I'm leaving on a jet plane,
Don't know when I'll be back again...
THE PREVIOUS FIVE POSTS in this series discussed two competing spiritualities, or ways of being human, as though they were completely separate systems, isolated from one another, operating in different universes.
Before talking about how these spiritualities are put into practice, it's important to realize that in the real world—the world of practice—both often operate at once.
We've all been schooled, to one extent or another, in the priest/king model of spirituality. We've all been taught that our natural instincts are wrong, that we need to respect authority for its own sake, that right and wrong are a set of rules which must be obeyed.
On the other hand, we all have access to an emerging spirituality from birth. Since it grows naturally from our human nature and from our human interactions we can't escape it.
We all value fairness, equality, mutual loyalty, and all of the other aspects of the emerging spirituality to one extent or another.
Because of this, there are very few people whose practice is rooted purely in the emerging spirituality, and even fewer whose practice is rooted purely in the priest/king model.
We are all a mix of the two in practice.
But though there are no people who are pure examples of either spirituality, the practices themselves can be sorted out in the abstract.
The list could be ordered in many ways, but I'll begin with personal, private, practices. The first of these, in the priest/king model, is belief.
People who follow the priest/king model often practice a habit of belief.
Belief, in this spiritual sense, differs from the normal use of the word in several ways:
Belief is not the result of evidence.
In normal, everyday usage, belief is not an act of will, but a function of knowledge. If I say I believe I have screwdriver in my desk, it's because of my knowledge of my habits (I always keep one there), or because of my knowledge of the contents of my desk (I saw it there this morning).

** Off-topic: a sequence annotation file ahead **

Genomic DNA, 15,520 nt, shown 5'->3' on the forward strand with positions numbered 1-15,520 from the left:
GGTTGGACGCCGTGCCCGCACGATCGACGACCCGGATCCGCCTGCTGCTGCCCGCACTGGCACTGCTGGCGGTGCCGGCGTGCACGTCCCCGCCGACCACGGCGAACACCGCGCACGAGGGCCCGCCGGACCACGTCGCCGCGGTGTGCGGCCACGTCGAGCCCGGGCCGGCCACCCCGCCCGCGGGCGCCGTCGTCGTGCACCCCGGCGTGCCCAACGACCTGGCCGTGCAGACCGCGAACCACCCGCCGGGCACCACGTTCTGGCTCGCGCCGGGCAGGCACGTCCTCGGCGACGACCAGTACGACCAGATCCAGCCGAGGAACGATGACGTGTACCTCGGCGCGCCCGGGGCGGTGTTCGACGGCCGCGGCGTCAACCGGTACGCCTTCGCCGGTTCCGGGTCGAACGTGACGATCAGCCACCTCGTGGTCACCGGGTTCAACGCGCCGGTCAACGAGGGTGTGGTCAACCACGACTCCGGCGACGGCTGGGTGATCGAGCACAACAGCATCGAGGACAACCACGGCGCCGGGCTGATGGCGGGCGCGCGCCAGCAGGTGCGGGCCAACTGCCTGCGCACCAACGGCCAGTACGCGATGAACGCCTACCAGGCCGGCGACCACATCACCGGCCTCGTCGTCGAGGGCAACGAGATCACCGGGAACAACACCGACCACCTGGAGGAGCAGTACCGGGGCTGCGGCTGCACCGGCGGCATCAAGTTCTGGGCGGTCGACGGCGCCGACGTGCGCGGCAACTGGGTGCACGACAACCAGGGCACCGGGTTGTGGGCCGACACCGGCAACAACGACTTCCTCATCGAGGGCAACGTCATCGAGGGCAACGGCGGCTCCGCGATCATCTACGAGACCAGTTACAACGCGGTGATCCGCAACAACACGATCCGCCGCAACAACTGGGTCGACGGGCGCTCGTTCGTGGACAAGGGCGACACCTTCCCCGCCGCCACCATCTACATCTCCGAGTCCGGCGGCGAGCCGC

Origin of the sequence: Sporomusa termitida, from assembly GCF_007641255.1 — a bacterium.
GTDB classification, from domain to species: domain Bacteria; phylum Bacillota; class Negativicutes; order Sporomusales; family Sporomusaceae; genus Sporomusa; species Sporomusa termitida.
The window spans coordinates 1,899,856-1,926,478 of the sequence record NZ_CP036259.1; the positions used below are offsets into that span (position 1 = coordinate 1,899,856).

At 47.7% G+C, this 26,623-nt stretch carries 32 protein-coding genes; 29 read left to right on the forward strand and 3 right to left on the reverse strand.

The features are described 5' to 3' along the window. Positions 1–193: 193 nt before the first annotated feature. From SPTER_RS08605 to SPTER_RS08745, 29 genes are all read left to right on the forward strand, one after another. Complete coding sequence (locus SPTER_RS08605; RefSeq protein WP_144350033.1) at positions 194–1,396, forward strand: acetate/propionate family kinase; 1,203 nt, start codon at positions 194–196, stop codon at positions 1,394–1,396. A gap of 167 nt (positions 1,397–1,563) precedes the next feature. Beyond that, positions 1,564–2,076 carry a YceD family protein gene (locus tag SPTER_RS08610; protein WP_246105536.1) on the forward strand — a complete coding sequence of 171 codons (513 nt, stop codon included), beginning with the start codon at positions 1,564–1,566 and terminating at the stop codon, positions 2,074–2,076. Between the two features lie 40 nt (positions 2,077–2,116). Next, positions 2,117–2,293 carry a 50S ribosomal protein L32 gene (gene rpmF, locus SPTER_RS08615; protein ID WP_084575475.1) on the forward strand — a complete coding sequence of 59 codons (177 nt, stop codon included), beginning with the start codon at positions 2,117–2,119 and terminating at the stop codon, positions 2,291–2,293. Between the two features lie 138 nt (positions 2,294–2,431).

If I say I believe Jesus was God, it is not a function of knowledge at all, it's a choice to force my mind into a certain stance, without regard to knowledge or evidence. This is not to say that people who choose to believe completely disregard all evidence, but that the part of the act which constitutes belief, in this spiritual sense, is something else: something that is often called a "leap of faith".
Often, the things to be believed are not even capable of evidence: "There is only one God," "Jesus is his son," "God is a trinity," "God created the world," "God chose Israel".
But in other cases belief is practiced even in spite of evidence which runs to the contrary: "Evolution never happened," "Teaching abstinence will lower abortion rates," "God answers prayer".
Belief is a moral act, rooted in the value of obedience.
We're speaking here of priest/king morality, of course.
In the more normal sense of the word, you would not consider me a better or worse person for believing or not believing that I have a screwdriver in my desk.
But it is extremely common for people who operate out of the priest/king mentality to view belief in God, or belief that life begins at conception, or belief in creation, as good, and atheism, or belief that life begins at birth, or belief in evolution, as evil.
Doubt in this context, is often considered a sin.
Those who practice a priest/king spirituality often see unbelief as a form of disobedience.
They often work very hard to convince themselves to believe what they are supposed to believe, and to guard themselves from information or ideas that might cast doubt on those beliefs—even, sometimes, making life decisions such as what college to go to or what community to live in on the basis of what will butress their belief and protect them from doubts.
Those who follow the emerging model, on the other hand, tend to practice a habit of questioning or skepticism.
We'll look at that next time...